Do your children need a nutritional boost? Peta Bee investigates the divisive topic of supplements

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If there’s an issue in nutrition that is guaranteed to divide experts it is supplementation, even more so when it comes to children. Should we or shouldn’t we encourage kids to pop a pill to make up any dietary shortfall? It’s a camp that is split so definitively that controversy will always reign whenever the question is raised.

It’s hardly surprising. When pediatricians at the University of California investigated the issue a few years ago, they found (perhaps unsurprisingly) that many children who are given supplements don’t really need them. And children with inadequate diets who could probably benefit from a vitamin pill are the least likely to be given them.

Of course, children who eat a varied diet should not need to take vitamins or any other supplements. But, really, does anyone have a child who always sits neatly in this norm? I certainly don’t. For an age group that grows so rapidly and is prone to picky eating, popping a pill containing essential nutrients is a safety net that even the Department of Health recommends for all those aged 6 months up to 5 years. But even up to 12 and the early teens there can be benefits from pill-popping for specific sub-groups. So what, when and why should you give them to your children? Here we review the evidence to come up with the top five supplements for children.

For fussy kids

In an ideal world, children would eat a wide range of foods that negate the need for supplementation. Any mother will tell you that this is often not the case. Primary school aged children are notoriously picky eaters often refusing to consume certain healthy foods, thereby limiting their intake of valuable nutrients. But what about older children? My 9-year-old son is a case in point: will eat vegetables, flatly refuses all fruit. At times when he is run down or I feel his resistance is low (usually during the winter), I feel a top up is a good insurance policy.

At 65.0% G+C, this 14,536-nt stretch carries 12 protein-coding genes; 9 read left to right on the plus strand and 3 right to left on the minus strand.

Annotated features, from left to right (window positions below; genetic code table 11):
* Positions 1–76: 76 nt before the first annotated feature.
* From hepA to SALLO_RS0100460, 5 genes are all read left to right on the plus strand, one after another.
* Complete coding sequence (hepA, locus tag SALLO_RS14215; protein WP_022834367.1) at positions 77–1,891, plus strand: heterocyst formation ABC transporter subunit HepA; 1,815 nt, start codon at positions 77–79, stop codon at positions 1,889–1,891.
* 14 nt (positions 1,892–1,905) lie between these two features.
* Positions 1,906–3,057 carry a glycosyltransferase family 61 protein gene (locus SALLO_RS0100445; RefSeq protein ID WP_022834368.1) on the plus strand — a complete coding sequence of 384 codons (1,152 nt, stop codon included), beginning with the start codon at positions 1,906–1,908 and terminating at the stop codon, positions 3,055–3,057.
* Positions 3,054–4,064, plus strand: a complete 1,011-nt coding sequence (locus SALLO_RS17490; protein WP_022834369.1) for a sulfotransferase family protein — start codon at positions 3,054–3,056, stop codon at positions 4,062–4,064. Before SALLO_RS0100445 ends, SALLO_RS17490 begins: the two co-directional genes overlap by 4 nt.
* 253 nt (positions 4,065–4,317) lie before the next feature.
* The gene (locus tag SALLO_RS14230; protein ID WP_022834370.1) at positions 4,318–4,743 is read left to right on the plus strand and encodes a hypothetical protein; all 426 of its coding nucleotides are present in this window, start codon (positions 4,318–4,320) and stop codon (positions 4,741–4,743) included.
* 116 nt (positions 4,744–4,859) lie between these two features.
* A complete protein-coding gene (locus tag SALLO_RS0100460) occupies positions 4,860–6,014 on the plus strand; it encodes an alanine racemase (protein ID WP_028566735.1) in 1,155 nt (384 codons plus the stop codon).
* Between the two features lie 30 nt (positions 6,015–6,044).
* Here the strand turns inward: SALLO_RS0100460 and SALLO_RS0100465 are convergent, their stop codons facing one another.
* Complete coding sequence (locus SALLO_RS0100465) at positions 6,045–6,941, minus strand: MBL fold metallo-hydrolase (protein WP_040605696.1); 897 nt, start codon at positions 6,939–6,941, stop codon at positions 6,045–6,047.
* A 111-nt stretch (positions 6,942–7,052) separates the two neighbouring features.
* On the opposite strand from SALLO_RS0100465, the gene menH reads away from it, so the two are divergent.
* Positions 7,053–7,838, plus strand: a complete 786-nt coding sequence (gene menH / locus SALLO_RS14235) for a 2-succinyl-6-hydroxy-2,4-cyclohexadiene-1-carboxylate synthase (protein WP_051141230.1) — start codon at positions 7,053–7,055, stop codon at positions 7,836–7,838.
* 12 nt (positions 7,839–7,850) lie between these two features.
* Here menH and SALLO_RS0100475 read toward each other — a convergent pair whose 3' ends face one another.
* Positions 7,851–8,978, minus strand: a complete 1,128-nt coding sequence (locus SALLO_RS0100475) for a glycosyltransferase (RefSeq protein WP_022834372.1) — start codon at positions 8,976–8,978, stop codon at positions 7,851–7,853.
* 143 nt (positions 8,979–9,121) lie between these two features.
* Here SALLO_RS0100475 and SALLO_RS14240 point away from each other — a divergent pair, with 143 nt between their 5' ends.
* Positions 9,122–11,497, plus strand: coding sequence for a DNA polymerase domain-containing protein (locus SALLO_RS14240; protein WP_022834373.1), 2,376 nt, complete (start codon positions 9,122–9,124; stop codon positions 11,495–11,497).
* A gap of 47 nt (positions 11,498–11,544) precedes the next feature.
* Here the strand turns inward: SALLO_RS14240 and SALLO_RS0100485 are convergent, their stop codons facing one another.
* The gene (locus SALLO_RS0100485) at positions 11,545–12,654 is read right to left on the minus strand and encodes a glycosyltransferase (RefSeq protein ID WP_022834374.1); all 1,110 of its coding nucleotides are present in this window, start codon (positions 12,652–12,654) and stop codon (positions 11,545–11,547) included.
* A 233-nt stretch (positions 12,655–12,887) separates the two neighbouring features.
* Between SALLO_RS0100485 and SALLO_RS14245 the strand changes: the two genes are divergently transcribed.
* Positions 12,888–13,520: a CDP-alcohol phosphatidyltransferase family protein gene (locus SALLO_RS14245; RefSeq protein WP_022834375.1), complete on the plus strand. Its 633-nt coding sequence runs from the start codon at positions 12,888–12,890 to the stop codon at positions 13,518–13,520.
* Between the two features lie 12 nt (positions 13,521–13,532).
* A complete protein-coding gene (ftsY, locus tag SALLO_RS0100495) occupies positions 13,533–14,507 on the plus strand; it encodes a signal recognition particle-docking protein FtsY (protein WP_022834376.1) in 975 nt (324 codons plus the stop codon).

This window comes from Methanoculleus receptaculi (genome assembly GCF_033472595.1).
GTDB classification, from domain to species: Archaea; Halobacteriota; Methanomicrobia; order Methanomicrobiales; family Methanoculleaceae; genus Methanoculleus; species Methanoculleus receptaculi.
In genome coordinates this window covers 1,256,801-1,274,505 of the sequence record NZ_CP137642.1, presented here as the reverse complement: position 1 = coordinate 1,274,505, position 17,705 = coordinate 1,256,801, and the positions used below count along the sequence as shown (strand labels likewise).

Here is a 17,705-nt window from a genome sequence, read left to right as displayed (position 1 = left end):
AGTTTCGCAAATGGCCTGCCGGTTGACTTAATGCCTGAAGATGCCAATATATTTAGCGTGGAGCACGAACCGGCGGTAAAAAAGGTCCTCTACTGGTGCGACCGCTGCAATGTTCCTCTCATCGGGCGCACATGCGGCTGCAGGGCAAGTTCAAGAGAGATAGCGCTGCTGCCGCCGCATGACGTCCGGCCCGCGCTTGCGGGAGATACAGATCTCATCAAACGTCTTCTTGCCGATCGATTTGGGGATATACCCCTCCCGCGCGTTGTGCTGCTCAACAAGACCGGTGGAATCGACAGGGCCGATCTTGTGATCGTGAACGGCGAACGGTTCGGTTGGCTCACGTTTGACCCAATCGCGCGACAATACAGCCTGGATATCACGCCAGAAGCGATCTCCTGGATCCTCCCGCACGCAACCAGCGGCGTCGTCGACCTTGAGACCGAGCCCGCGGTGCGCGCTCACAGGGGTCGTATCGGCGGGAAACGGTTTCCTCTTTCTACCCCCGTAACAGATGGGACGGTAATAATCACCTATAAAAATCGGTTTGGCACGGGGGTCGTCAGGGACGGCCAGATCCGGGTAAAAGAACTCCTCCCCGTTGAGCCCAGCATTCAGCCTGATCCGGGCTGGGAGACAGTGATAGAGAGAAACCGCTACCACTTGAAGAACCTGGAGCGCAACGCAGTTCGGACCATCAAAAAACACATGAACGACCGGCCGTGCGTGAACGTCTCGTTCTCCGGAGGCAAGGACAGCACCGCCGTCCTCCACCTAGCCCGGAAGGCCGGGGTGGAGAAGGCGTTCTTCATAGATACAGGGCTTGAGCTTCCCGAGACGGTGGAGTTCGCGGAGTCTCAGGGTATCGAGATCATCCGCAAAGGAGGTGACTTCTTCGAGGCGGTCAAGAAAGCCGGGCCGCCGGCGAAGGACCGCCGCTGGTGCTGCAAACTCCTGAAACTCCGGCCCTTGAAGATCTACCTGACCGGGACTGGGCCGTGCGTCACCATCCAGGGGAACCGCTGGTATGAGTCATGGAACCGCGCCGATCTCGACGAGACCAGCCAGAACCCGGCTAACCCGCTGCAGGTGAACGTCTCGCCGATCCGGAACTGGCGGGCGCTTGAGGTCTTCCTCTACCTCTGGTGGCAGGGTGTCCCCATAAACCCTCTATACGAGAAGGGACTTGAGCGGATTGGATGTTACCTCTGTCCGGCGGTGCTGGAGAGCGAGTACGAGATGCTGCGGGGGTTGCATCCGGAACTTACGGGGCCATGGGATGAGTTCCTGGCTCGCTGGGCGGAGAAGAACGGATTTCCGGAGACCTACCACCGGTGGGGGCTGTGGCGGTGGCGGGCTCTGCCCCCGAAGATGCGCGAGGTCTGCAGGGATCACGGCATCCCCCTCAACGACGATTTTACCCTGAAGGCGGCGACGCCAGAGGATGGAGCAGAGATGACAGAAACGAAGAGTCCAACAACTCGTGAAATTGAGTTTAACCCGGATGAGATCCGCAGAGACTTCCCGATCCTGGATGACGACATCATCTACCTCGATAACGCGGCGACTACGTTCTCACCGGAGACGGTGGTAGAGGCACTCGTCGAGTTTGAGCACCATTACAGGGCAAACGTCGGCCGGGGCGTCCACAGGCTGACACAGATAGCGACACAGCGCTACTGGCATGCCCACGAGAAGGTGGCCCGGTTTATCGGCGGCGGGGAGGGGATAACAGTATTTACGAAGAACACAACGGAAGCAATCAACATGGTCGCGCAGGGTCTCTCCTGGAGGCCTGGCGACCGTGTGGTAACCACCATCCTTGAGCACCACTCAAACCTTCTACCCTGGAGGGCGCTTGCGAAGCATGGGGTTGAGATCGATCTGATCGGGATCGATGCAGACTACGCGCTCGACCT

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For an indoor lifestyle:

Latest figures show that the number of children with vitamin D deficiency has soared by more than 200 per cent in five years, partly as a result of a lack of exposure to sunlight. GP Dr Ellie Cannon says the average British toddler only receives around 27 per cent of the vitamin D intake they need. According to Vitamin D Misssion, a public awareness campaign, parents should give their children supplements or fortified foods to avoid a return to ‘Victorian’ levels of problems like rickets, caused by vitamin D deficiency. By far the best source of vitamin D is sunlight, but as it weakens in the winter months supplies are low.

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For attention problems:

Oily fish have been linked to many health benefits because they are such a rich source of omega 3 fatty acids, in particular a substance called DHA. For children the most significant effects of a high omega-3 consumption are on the brain and they seem to be particularly helpful to those with ADHD or learning difficulties. A trial published in the Journal of Attention Disorders earlier this year suggested that when children with ADHD are given an omega-3 pill to be taken alongside prescription medicines, their medication can be reduced, lowering the risk of side effects from the drugs. According to the ADHD charity Addiss, omega 3 fish oil supplements should be available free for children with the condition on the NHS. Dr Sarah Schenker, a nutritionist, says the best source of omega 3 is oily fish such as mackerel, tuna and herring. But if your child resists, then “supplements are a way of cutting out the middle man for fussy and non-fish eaters”.

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For the illness-prone:

There is an age at which, no matter how healthily you feed them, a child seems prone to getting every virus and sickness bug doing the rounds. In a randomized trial of pre-school aged children attending nurseries, researchers found that a daily dose of a common probiotic substantially reduced episodes of diarrhoea and respiratory tract infections. In the study, the subjects who were aged 6 month to 3 years were given a daily dose of the beneficial gut bacterium lactobacillus reuteri, naturally present in many foods and commonly used in supplements, for three months. Research has also shown that probiotic supplementation can be helpful after a course of antibiotics as it helps to restore healthy gut flora.

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For fruit and veg refuseniks:

Reports that scurvy, a potentially fatal disease caused by a lack of vitamin C, is making a comeback among the UK’s children set alarm bells ringing a couple of years back. Statistics showed that the number of children admitted to hospital with scurvy soared by over 50 per cent in the three years between 2006-2009 and it is more common among those who consume minimal fruit and vegetables, among the richest source of the vitamin. There are ways of sneakily increasing your child’s vitamin C intake (add pureed vegetables to pasta sauces, serve home made soups), but a supplement can help to boost levels.

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